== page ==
ActiveRepository was designed so you can build your Business Models without depending on any ORM. It by default saves your data in memory using ActiveHash (https://github.com/zilkey/active_hash). Then when you decide which ORM you want to use you only have to connect ActiveRepository with it.
Currently it only works with ActiveRecord and/or Mongoid.
It also has the advantage of letting you test directly in memory, with no need to save data on disk, which gives a great boost to your test suite speed.
Here are some data for comparison:
ActiveRepository: Finished in 0.63357 seconds; 78 examples, 0 failures
ActiveRecord: Finished in 3.78 seconds; 78 examples, 0 failures
Mongoid: Finished in 5.25 seconds; 78 examples, 0 failures
With ActiveRepository you can make associations with ActiveRecord, Mongoid and ActiveRepository seamlessly.
ActiveRepository requires Ruby version >= 1.9.3.
Add this line to your application's Gemfile:
And then execute:
Or install it yourself as:
$ gem install active_repository
To use it you should inherit ActiveRepository::Base:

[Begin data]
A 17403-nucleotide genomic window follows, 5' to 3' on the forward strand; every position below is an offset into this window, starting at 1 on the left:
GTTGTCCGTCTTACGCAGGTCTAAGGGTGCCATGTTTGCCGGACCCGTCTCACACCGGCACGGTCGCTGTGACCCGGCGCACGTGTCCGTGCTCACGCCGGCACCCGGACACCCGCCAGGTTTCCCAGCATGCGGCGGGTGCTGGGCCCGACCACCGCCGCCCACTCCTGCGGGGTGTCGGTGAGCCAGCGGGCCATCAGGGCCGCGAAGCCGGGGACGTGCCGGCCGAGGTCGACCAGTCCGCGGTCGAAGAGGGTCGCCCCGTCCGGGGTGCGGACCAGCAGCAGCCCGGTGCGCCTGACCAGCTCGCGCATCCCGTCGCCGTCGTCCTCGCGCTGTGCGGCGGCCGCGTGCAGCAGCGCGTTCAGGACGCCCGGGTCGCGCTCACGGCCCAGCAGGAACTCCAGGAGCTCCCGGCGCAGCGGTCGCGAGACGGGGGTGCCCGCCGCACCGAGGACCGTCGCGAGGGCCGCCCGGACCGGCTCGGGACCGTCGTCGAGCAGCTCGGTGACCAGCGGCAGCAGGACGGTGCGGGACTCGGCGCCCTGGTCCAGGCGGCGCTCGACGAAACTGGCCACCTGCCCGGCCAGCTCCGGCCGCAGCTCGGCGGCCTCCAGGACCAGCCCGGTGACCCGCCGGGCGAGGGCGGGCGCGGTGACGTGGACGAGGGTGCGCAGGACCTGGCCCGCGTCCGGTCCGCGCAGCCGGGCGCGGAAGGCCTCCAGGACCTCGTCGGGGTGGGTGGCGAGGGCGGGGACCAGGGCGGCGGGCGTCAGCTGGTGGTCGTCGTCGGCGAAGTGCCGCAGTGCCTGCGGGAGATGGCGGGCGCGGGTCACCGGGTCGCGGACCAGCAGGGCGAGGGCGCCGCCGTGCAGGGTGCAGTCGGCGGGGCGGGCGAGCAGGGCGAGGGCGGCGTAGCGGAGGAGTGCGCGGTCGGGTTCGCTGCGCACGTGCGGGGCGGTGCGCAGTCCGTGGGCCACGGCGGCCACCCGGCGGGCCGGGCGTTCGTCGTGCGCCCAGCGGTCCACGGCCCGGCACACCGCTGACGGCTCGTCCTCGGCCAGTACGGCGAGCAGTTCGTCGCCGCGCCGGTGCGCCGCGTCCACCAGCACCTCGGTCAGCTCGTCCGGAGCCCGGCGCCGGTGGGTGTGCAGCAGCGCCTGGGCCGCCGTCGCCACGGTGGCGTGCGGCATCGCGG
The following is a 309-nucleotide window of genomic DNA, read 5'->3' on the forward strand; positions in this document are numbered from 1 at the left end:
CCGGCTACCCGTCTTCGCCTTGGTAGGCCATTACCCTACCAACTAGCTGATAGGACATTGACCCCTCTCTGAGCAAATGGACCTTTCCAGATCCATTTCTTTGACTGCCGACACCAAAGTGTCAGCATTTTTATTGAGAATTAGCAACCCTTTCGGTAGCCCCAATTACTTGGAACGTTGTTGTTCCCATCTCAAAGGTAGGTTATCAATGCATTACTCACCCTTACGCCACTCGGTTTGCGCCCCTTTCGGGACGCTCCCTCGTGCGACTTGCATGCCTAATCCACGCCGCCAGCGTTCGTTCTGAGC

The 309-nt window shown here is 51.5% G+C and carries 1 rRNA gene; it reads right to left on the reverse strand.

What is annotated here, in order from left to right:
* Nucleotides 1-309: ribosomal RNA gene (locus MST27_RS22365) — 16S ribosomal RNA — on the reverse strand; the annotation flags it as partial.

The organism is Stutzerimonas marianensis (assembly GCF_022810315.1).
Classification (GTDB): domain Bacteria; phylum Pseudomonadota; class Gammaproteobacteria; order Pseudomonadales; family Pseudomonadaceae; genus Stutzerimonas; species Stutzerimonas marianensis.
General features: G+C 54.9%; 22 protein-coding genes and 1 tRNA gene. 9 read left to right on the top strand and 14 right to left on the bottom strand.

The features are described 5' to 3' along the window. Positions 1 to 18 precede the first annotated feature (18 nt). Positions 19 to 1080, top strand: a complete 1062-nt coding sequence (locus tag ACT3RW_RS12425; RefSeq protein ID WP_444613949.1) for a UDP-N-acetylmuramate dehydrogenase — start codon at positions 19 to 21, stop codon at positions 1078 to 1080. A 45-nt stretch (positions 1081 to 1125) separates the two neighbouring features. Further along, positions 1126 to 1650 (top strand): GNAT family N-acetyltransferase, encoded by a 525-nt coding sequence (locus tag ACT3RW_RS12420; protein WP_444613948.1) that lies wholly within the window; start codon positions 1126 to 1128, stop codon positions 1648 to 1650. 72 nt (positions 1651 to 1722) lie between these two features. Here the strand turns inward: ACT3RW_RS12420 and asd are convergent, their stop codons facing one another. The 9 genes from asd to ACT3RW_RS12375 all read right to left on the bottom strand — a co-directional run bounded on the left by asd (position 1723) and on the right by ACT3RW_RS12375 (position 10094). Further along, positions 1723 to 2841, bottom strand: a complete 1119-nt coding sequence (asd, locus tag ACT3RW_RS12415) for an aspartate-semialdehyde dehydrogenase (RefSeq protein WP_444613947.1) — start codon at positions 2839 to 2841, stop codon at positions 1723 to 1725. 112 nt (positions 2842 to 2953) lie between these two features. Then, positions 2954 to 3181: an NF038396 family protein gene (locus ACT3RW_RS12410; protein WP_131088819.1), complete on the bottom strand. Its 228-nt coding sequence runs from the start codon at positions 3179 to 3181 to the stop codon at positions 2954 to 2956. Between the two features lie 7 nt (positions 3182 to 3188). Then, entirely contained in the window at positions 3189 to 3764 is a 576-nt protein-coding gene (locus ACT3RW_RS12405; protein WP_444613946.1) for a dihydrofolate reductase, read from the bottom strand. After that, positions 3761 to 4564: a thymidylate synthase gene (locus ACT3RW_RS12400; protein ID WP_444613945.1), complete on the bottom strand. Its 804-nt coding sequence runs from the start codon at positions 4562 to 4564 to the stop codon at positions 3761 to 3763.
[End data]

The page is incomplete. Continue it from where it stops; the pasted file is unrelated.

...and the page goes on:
class User < ActiveRepository::Base end
ActiveRepository::Base has two class attributes to help it identify where it is going to persist data
This attribute is used to identify the class responsible for persisting data, it should be the ActiveRecord model or the Mongoid Document.
This attribute is used to persist data directly into memory. When set to true, it ignores the model_class attribute value and save in the memory, if set to false it user model_class to persist data.
P.S.: Just be careful, the set_save_in_memory method should always be called after set_model_class method.
class User < ActiveRepository::Base # Defines the class responsible for persisting data set_model_class(UserModel) # Set this to true in order to ignore model_class attribute and persist in memory set_save_in_memory(true) end
Then, you have only to set the fields it is going to use:
class User < ActiveRepository::Base # Defines the fields of the class fields :name, :email, :birthdate set_model_class(UserModel) set_save_in_memory(true) end
Now you are all set and ready to go. It is just using ActiveRepository as if it was your ActiveRecord model or Mongoid Document.
You can check an example project here: https://github.com/efreesen/sports_betting_engine
- Fork it
- Create your feature branch (
git checkout -b my-new-feature)
- Commit your changes (
git commit -am 'Added some feature')
- Push to the branch (
git push origin my-new-feature)
- Create new Pull Request